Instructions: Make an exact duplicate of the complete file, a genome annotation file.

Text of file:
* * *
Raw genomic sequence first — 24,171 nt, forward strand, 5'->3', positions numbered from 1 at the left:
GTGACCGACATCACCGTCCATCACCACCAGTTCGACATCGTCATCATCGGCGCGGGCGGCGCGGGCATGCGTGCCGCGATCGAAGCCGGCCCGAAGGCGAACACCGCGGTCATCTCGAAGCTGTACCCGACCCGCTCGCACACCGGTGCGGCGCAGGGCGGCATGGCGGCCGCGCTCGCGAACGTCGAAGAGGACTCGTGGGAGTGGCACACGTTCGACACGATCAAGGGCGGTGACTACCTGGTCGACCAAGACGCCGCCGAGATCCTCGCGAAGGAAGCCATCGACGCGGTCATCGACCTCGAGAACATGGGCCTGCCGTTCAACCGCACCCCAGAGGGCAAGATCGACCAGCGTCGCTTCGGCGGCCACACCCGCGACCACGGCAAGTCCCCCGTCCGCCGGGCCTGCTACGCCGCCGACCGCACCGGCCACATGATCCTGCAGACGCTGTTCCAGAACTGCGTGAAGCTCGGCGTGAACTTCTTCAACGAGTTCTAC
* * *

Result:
Raw genomic sequence first — 24,171 nt, forward strand, 5'->3', positions numbered from 1 at the left:
GTGACCGACATCACCGTCCATCACCACCAGTTCGACATCGTCATCATCGGCGCGGGCGGCGCGGGCATGCGTGCCGCGATCGAAGCCGGCCCGAAGGCGAACACCGCGGTCATCTCGAAGCTGTACCCGACCCGCTCGCACACCGGTGCGGCGCAGGGCGGCATGGCGGCCGCGCTCGCGAACGTCGAAGAGGACTCGTGGGAGTGGCACACGTTCGACACGATCAAGGGCGGTGACTACCTGGTCGACCAAGACGCCGCCGAGATCCTCGCGAAGGAAGCCATCGACGCGGTCATCGACCTCGAGAACATGGGCCTGCCGTTCAACCGCACCCCAGAGGGCAAGATCGACCAGCGTCGCTTCGGCGGCCACACCCGCGACCACGGCAAGTCCCCCGTCCGCCGGGCCTGCTACGCCGCCGACCGCACCGGCCACATGATCCTGCAGACGCTGTTCCAGAACTGCGTGAAGCTCGGCGTGAACTTCTTCAACGAGTTCTAC